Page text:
Another thing that drove me crazy was how she would only read a paragraph or two of Gregory's diary at a time, and then would declare herself too overwhelmed to carry on. Come on!!! This is clearly the key to everything, why don't you just sit still for a few hours and finish it!?!

But the most disgusting moment of all occurs after the rebel attack at the end of the book. The rebels attack and it is the bloodiest attack so far in the series...America sees a guard get shot in the chest and start bleeding out right in front of her before Maxon whisks her away to safety. She remarks, "I tried to slow my breathing and erase what I'd just seen from my mind."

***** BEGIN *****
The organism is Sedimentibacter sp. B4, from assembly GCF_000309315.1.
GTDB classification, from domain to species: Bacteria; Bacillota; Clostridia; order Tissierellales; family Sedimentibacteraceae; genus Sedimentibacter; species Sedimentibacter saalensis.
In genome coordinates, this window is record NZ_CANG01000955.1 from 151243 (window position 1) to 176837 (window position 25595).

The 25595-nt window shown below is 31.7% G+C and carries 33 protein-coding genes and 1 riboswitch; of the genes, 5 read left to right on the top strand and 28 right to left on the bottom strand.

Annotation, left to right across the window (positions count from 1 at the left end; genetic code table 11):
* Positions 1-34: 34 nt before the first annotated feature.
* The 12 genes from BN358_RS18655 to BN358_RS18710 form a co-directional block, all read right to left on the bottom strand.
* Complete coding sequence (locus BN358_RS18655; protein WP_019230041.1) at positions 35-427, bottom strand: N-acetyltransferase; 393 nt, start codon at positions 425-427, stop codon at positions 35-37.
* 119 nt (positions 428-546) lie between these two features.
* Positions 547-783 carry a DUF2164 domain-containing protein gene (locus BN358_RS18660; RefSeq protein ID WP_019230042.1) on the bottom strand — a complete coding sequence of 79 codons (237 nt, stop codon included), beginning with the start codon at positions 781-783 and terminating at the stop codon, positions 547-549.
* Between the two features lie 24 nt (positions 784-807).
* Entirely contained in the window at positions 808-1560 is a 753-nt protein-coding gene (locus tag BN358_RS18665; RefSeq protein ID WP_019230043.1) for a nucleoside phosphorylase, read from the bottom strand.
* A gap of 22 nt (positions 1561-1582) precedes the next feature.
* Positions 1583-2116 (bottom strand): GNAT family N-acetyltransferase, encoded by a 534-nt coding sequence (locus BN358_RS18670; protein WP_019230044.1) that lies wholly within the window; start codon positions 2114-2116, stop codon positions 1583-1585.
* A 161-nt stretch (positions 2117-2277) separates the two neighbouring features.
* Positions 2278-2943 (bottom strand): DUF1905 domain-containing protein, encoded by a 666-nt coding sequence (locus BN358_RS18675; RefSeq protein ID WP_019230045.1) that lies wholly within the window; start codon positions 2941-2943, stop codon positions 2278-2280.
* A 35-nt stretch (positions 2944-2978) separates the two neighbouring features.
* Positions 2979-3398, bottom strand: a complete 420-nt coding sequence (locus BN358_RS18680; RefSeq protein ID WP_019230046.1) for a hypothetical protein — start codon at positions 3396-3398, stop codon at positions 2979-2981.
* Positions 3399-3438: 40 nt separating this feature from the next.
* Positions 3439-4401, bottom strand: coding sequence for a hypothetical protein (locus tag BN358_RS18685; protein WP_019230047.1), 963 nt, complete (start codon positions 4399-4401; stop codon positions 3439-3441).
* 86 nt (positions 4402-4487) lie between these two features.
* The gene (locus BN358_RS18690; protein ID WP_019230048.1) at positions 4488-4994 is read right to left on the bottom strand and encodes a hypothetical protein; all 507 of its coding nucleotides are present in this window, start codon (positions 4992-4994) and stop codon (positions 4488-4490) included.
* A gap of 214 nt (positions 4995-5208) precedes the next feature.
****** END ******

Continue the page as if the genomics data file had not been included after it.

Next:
Happily, she has no problem "erasing" it from her mind as she spends the next few hours canoodling with Maxon (whom she hated about 2 hours earlier). Not once do they pause to consider how many more people might be getting murdered every minute that passes as they sit comfortably in safety, talking about relationship woes.

The culmination of this selfishness occurs after they get out and are informed that 25 guards were killed in the attack. Only then does America think of Aspen:
I prayed that he was safe. I'd been so consumed last night, it hadn't occurred to me to worry.